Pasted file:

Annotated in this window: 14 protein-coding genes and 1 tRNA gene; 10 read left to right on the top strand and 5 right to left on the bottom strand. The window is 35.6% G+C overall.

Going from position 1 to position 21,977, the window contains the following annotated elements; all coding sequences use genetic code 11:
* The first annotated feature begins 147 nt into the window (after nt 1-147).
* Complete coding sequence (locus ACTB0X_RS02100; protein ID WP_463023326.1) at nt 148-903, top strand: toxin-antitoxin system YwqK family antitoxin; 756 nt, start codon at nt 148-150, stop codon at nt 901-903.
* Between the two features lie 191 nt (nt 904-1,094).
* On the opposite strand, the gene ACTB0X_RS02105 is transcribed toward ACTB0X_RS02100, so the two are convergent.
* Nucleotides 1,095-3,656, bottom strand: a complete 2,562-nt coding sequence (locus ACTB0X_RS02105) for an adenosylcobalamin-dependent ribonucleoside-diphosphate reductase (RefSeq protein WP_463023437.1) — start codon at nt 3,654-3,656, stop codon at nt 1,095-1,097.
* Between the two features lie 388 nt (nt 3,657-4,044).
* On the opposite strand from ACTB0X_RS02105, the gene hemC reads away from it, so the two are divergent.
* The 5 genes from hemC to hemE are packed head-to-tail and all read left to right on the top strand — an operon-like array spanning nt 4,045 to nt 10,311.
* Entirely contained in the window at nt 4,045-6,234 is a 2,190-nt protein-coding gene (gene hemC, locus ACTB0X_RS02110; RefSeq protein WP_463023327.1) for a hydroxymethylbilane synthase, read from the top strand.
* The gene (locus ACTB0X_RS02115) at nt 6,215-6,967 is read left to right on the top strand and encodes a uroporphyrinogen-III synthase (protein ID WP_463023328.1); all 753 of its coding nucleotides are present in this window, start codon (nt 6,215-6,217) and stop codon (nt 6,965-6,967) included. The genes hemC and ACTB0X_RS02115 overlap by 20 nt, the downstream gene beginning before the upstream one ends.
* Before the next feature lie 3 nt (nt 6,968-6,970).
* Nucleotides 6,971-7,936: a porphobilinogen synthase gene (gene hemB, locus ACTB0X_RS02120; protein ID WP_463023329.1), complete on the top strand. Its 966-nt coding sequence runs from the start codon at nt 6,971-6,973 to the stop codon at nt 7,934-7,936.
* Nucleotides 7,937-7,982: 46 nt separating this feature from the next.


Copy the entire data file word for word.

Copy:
Annotated in this window: 14 protein-coding genes and 1 tRNA gene; 10 read left to right on the top strand and 5 right to left on the bottom strand. The window is 35.6% G+C overall.

Going from position 1 to position 21,977, the window contains the following annotated elements; all coding sequences use genetic code 11:
* The first annotated feature begins 147 nt into the window (after nt 1-147).
* Complete coding sequence (locus ACTB0X_RS02100; protein ID WP_463023326.1) at nt 148-903, top strand: toxin-antitoxin system YwqK family antitoxin; 756 nt, start codon at nt 148-150, stop codon at nt 901-903.
* Between the two features lie 191 nt (nt 904-1,094).
* On the opposite strand, the gene ACTB0X_RS02105 is transcribed toward ACTB0X_RS02100, so the two are convergent.
* Nucleotides 1,095-3,656, bottom strand: a complete 2,562-nt coding sequence (locus ACTB0X_RS02105) for an adenosylcobalamin-dependent ribonucleoside-diphosphate reductase (RefSeq protein WP_463023437.1) — start codon at nt 3,654-3,656, stop codon at nt 1,095-1,097.
* Between the two features lie 388 nt (nt 3,657-4,044).
* On the opposite strand from ACTB0X_RS02105, the gene hemC reads away from it, so the two are divergent.
* The 5 genes from hemC to hemE are packed head-to-tail and all read left to right on the top strand — an operon-like array spanning nt 4,045 to nt 10,311.
* Entirely contained in the window at nt 4,045-6,234 is a 2,190-nt protein-coding gene (gene hemC, locus ACTB0X_RS02110; RefSeq protein WP_463023327.1) for a hydroxymethylbilane synthase, read from the top strand.
* The gene (locus ACTB0X_RS02115) at nt 6,215-6,967 is read left to right on the top strand and encodes a uroporphyrinogen-III synthase (protein ID WP_463023328.1); all 753 of its coding nucleotides are present in this window, start codon (nt 6,215-6,217) and stop codon (nt 6,965-6,967) included. The genes hemC and ACTB0X_RS02115 overlap by 20 nt, the downstream gene beginning before the upstream one ends.
* Before the next feature lie 3 nt (nt 6,968-6,970).
* Nucleotides 6,971-7,936: a porphobilinogen synthase gene (gene hemB, locus ACTB0X_RS02120; protein ID WP_463023329.1), complete on the top strand. Its 966-nt coding sequence runs from the start codon at nt 6,971-6,973 to the stop codon at nt 7,934-7,936.
* Nucleotides 7,937-7,982: 46 nt separating this feature from the next.